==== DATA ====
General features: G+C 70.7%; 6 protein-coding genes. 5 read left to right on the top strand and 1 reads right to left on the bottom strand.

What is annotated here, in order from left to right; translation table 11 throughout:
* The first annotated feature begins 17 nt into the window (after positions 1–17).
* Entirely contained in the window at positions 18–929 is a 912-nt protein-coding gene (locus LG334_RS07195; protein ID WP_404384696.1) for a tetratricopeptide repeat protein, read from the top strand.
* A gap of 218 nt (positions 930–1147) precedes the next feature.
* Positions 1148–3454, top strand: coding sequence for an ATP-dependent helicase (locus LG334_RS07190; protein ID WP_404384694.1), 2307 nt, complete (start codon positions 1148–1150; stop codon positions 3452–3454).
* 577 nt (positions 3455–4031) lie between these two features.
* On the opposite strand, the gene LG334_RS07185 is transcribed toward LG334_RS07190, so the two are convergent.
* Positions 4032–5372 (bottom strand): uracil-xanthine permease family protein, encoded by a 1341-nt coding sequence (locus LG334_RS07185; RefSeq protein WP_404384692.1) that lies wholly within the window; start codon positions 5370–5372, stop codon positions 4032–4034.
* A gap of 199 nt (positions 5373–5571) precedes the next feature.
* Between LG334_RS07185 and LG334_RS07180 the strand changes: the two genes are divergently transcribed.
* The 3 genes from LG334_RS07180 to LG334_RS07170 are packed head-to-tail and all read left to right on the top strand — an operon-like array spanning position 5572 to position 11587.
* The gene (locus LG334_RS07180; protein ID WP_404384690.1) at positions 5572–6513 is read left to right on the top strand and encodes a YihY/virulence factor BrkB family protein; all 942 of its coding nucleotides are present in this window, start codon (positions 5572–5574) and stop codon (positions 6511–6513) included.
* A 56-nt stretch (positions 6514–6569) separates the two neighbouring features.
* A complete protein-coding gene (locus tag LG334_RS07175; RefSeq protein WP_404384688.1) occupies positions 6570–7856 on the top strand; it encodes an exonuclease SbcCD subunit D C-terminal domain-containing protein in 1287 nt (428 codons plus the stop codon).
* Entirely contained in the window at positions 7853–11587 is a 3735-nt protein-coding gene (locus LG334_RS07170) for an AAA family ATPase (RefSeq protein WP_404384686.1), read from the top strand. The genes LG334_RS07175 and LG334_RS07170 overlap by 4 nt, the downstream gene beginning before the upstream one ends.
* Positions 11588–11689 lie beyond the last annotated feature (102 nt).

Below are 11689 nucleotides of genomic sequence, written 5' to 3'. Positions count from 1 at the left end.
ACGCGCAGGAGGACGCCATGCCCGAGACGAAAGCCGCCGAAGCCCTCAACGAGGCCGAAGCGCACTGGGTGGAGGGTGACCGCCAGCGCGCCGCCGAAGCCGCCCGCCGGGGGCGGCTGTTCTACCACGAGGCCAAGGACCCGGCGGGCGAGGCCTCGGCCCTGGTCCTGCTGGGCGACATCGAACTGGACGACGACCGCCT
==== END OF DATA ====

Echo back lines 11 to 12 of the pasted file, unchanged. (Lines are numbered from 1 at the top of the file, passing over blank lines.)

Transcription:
* Between LG334_RS07185 and LG334_RS07180 the strand changes: the two genes are divergently transcribed.
* The 3 genes from LG334_RS07180 to LG334_RS07170 are packed head-to-tail and all read left to right on the top strand — an operon-like array spanning position 5572 to position 11587.